If Sandra Faulkner cooks for you, it’s not just to fill your belly — the gesture will fill your heart.
“That’s the language of love in my family: cooking,” Faulkner said. “So, if I invite you over and cook a meal for you, it’s meaningful.”
When her daughter, Miriam, was born 13 years ago, her parents came into town to help her and her husband.
“My dad cooked for me for five days,” Faulkner said. “My mom kept everyone calm. My father cooked. That was the support, that’s the love.”
Faulkner is sharing one of her mom’s favorite recipes, a sponge cake.
“It is nostalgia for me. Every time I make it, I think of my mother and my grandmother. It is a forgiving cake and not fussy. It can be fancy or an everyday cake. It is wonderful for breakfast and eaten at a celebration.”
While she considers the recipe to be easy, she said that bakers should be prepared to beat for a while, even if they have a good mixer.
“The real trick is to beat the eggs and sugar together until they’re really fluffy,” Faulkner said, adding that it takes her about six minutes with a Pro Line mixer. “It will be really fluffy; it will have changed color, it will be lighter. That’s incredibly important.
“And you don’t want to boil the milk.”
The versions of the sponge cake are endless.
In strawberry season, Faulkner will make the cake flavored with almond (1 teaspoon almond, 1 teaspoon vanilla). Cut a slice and add strawberries that have been macerated in balsamic vinegar and sugar. Top with whipped cream.
Make the sponge cake very simply with vanilla and cover it in powdered sugar. Or, poke holes in the cake and add rum. There’s an eggnog version she makes for the holidays.
“Try what you like,” Faulkner said. “Of course, there’s enough butter in there that anything tastes good.”
She and her two brothers’ most-loved version of the cake was lemon with a mocha icing.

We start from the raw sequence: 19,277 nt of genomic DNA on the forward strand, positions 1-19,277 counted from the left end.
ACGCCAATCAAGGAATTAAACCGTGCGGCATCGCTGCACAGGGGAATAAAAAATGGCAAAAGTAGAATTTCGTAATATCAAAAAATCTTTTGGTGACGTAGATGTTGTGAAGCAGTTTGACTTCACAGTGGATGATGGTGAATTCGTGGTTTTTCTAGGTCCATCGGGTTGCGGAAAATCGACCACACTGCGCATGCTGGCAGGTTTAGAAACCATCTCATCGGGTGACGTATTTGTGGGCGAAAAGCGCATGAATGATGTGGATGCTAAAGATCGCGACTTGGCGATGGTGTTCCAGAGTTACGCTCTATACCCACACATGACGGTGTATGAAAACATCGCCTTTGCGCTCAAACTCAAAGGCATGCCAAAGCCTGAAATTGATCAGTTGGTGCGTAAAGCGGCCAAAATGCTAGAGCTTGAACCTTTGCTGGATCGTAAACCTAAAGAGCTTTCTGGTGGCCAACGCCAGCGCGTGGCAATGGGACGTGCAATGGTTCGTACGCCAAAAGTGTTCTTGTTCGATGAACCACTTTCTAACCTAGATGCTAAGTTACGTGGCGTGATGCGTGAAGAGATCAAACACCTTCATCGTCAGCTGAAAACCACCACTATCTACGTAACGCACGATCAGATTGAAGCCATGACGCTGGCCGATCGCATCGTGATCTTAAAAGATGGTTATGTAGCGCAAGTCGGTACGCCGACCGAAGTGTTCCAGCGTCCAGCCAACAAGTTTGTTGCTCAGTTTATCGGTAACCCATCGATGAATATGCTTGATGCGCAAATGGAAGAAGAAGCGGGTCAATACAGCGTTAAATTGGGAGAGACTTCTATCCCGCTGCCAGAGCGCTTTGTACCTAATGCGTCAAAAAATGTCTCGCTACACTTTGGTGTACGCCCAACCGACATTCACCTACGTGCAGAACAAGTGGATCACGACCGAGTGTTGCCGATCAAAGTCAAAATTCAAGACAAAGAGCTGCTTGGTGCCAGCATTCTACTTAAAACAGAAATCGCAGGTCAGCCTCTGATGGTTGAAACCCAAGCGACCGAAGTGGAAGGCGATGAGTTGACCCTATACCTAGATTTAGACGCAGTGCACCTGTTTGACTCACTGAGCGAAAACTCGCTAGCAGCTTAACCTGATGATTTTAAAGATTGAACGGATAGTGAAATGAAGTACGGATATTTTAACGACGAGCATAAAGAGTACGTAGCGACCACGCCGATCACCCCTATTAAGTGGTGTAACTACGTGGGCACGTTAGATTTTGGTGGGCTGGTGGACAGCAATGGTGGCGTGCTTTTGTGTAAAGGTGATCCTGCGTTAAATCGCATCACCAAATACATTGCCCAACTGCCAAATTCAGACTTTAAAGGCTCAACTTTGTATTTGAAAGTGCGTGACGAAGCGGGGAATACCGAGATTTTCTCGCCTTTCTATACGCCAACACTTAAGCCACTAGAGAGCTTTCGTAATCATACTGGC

“I know it sounds so bizarre, and my mom was like, are you sure? But it was the favorite request,” Faulkner said.
Her mother, Barbara, turned 84 on Sunday. Her father, Harold, who is 90, also has a special recipe for pizza, which Faulkner makes.
“The secret to that is pizza flour. You’ve got to buy for-real pizza flour,” she said, adding that she orders hers through a Minnesota company.
Faulkner grew up in the Atlanta area.
She went away to college, earning her bachelor of arts from the University of Evansville in Indiana and her master’s and doctorate degrees in speech communication from Penn State.
Faulkner is a professor of Media and Communication at Bowling Green State University where she teaches relational communication, which is the study of close relationships.
Faulkner said that she wasn’t sure she wanted to teach until she was writing her master’s thesis. Although, a former teacher once told Faulkner that she would be a teacher.
“I was just kind of horrified. I wanted to be a neurosurgeon,” she said.
She met her husband, Josh Atkinson, who is also a professor, while they were teaching at Syracuse University in New York. They moved to Bowling Green 15 years ago.
The family lives in a former church that’s been converted into a home on North Grove Street.